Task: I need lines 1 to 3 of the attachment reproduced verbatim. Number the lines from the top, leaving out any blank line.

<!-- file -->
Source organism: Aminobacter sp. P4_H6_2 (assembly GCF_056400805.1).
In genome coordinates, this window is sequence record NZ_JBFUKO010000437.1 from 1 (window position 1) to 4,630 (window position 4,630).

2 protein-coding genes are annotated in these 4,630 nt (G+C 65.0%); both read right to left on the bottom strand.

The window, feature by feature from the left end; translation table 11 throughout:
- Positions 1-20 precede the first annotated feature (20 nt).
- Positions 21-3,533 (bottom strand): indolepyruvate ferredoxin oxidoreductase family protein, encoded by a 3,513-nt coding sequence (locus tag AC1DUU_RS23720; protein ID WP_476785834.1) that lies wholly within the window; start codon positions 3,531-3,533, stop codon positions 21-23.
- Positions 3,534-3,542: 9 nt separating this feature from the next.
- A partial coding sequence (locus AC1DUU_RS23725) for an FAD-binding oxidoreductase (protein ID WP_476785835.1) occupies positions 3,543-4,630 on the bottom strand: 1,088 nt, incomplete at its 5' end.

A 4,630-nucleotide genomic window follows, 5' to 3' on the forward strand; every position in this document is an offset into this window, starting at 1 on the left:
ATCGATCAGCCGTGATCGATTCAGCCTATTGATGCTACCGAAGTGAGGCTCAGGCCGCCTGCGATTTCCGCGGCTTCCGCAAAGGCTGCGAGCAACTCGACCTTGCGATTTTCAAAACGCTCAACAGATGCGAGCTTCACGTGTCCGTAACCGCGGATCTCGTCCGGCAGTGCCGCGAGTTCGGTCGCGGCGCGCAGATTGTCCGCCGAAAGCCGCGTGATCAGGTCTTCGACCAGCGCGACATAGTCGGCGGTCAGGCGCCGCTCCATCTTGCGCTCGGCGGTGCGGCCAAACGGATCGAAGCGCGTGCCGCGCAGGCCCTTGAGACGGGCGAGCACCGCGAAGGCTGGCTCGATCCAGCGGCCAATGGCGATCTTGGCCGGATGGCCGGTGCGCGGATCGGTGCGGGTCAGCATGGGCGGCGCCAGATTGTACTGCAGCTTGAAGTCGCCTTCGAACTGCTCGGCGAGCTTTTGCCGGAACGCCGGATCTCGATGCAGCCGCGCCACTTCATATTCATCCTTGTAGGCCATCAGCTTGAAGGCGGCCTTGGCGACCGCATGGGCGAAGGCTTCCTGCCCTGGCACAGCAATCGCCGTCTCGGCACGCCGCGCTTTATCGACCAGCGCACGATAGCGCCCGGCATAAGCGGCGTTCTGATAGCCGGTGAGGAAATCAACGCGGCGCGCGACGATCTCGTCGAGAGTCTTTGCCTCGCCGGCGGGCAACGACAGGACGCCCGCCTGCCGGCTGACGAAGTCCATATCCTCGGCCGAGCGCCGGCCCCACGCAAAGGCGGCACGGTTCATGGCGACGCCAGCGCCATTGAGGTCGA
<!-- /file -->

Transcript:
Source organism: Aminobacter sp. P4_H6_2 (assembly GCF_056400805.1).
In genome coordinates, this window is sequence record NZ_JBFUKO010000437.1 from 1 (window position 1) to 4,630 (window position 4,630).

2 protein-coding genes are annotated in these 4,630 nt (G+C 65.0%); both read right to left on the bottom strand.